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appropriate authorities for a waiver of the restrictions or engaging in transactions in other markets designed to offset the risks of decline in that country. Such restrictions will be considered in relation to a Fund’s liquidity needs and other factors. Further, some attractive equity securities may not be available to a Fund if foreign shareholders already hold the maximum amount legally permissible.
While government involvement in the private sector varies in degree among emerging market countries, such involvement may in some cases include government ownership of companies in certain sectors, wage and price controls or imposition of trade barriers and other protectionist measures. With respect to any developing country, there is no guarantee that some future economic or political crisis will not lead to price controls, forced mergers of companies, expropriation, or creation of government monopolies to the possible detriment of a Fund’s investments. In addition, rapid fluctuations in inflation rates may have negative impacts on the economies and securities markets of certain emerging market countries.
Additionally, there may be increased settlement risk for transactions in securities of emerging market issuers. Settlement systems in emerging market countries are generally less organized than those in developed markets. Supervisory authorities may also be unable to apply standards comparable to those in developed markets. Thus, there may be risks that settlement may be delayed and that cash or securities belonging to a Fund may be in jeopardy because of failures of or defects in the systems. In particular, market practice may require that payment be made before receipt of the security being purchased or that delivery of a security be made before payment is received. In such cases, default by a broker or bank (the “counterparty”) through whom the transaction is effected might cause the Fund to suffer a loss. A Fund will seek, where possible, to use counterparties whose financial status is such that this risk is reduced. However, there can be no certainty that a Fund will be successful in eliminating this risk, particularly as counterparties operating in emerging market countries frequently lack the standing or financial resources of those in developed countries. There may also be a danger that, because of uncertainties in the operation of settlement systems in individual markets, competing claims may arise with respect to securities held by or to be transferred to a Fund. A Fund and its shareholders may also encounter substantial difficulties in obtaining and enforcing judgments against individuals residing outside of the U.S. and companies domiciled outside of the U.S.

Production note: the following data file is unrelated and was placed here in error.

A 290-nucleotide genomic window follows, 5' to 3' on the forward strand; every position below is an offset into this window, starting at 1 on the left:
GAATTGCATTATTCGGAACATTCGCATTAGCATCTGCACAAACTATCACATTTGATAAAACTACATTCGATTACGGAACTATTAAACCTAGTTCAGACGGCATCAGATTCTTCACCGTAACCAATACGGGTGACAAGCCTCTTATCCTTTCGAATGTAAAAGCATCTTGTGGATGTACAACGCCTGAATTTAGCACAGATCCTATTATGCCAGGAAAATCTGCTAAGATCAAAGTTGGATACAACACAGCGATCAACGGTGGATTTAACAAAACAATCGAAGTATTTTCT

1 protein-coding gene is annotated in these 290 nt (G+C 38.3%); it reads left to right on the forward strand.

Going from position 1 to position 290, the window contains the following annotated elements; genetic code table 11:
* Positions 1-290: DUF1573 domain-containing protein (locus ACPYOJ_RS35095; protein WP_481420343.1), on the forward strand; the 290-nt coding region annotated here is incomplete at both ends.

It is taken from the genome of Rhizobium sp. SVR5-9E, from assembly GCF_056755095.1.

Taxation of dividends, interest and capital gains received by a Fund varies among emerging market countries and, in some cases, is comparatively high. In addition, emerging market countries typically have less well-defined tax laws and procedures, and such laws may permit retroactive taxation so that a Fund could become subject in the future to local tax liability that it had not reasonably anticipated in conducting its investment activities or valuing its assets.